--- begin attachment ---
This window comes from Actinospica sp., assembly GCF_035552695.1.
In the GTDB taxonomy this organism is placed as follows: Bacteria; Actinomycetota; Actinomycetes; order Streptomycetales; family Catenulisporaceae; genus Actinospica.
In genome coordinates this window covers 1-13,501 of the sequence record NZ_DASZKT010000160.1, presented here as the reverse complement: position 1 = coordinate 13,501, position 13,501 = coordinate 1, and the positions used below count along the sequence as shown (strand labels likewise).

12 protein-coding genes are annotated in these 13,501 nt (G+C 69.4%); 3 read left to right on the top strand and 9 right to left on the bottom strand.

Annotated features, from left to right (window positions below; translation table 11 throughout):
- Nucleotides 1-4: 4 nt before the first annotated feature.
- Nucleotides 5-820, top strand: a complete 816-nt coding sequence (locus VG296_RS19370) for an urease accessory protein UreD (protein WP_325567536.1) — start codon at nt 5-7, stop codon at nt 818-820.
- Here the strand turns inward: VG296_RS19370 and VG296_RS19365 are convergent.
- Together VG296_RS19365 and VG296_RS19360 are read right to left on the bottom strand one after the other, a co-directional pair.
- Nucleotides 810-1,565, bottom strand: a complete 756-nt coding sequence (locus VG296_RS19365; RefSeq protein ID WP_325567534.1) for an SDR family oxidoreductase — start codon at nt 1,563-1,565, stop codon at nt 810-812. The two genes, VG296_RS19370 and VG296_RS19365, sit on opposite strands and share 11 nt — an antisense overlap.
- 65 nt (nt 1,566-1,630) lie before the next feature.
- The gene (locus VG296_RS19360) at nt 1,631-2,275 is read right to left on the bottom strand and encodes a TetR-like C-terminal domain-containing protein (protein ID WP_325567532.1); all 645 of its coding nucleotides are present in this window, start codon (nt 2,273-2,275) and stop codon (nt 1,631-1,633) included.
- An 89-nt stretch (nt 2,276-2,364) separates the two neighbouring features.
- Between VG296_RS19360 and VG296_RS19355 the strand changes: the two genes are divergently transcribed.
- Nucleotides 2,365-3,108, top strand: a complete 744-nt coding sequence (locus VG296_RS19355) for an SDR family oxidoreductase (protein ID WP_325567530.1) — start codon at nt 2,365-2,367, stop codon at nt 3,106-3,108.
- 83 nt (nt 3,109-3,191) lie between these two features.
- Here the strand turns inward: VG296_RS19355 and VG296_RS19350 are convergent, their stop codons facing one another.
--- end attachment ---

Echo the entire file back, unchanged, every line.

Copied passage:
This window comes from Actinospica sp., assembly GCF_035552695.1.
In the GTDB taxonomy this organism is placed as follows: Bacteria; Actinomycetota; Actinomycetes; order Streptomycetales; family Catenulisporaceae; genus Actinospica.
In genome coordinates this window covers 1-13,501 of the sequence record NZ_DASZKT010000160.1, presented here as the reverse complement: position 1 = coordinate 13,501, position 13,501 = coordinate 1, and the positions used below count along the sequence as shown (strand labels likewise).

12 protein-coding genes are annotated in these 13,501 nt (G+C 69.4%); 3 read left to right on the top strand and 9 right to left on the bottom strand.

Annotated features, from left to right (window positions below; translation table 11 throughout):
- Nucleotides 1-4: 4 nt before the first annotated feature.
- Nucleotides 5-820, top strand: a complete 816-nt coding sequence (locus VG296_RS19370) for an urease accessory protein UreD (protein WP_325567536.1) — start codon at nt 5-7, stop codon at nt 818-820.
- Here the strand turns inward: VG296_RS19370 and VG296_RS19365 are convergent.
- Together VG296_RS19365 and VG296_RS19360 are read right to left on the bottom strand one after the other, a co-directional pair.
- Nucleotides 810-1,565, bottom strand: a complete 756-nt coding sequence (locus VG296_RS19365; RefSeq protein ID WP_325567534.1) for an SDR family oxidoreductase — start codon at nt 1,563-1,565, stop codon at nt 810-812. The two genes, VG296_RS19370 and VG296_RS19365, sit on opposite strands and share 11 nt — an antisense overlap.
- 65 nt (nt 1,566-1,630) lie before the next feature.
- The gene (locus VG296_RS19360) at nt 1,631-2,275 is read right to left on the bottom strand and encodes a TetR-like C-terminal domain-containing protein (protein ID WP_325567532.1); all 645 of its coding nucleotides are present in this window, start codon (nt 2,273-2,275) and stop codon (nt 1,631-1,633) included.
- An 89-nt stretch (nt 2,276-2,364) separates the two neighbouring features.
- Between VG296_RS19360 and VG296_RS19355 the strand changes: the two genes are divergently transcribed.
- Nucleotides 2,365-3,108, top strand: a complete 744-nt coding sequence (locus VG296_RS19355) for an SDR family oxidoreductase (protein ID WP_325567530.1) — start codon at nt 2,365-2,367, stop codon at nt 3,106-3,108.
- 83 nt (nt 3,109-3,191) lie between these two features.
- Here the strand turns inward: VG296_RS19355 and VG296_RS19350 are convergent, their stop codons facing one another.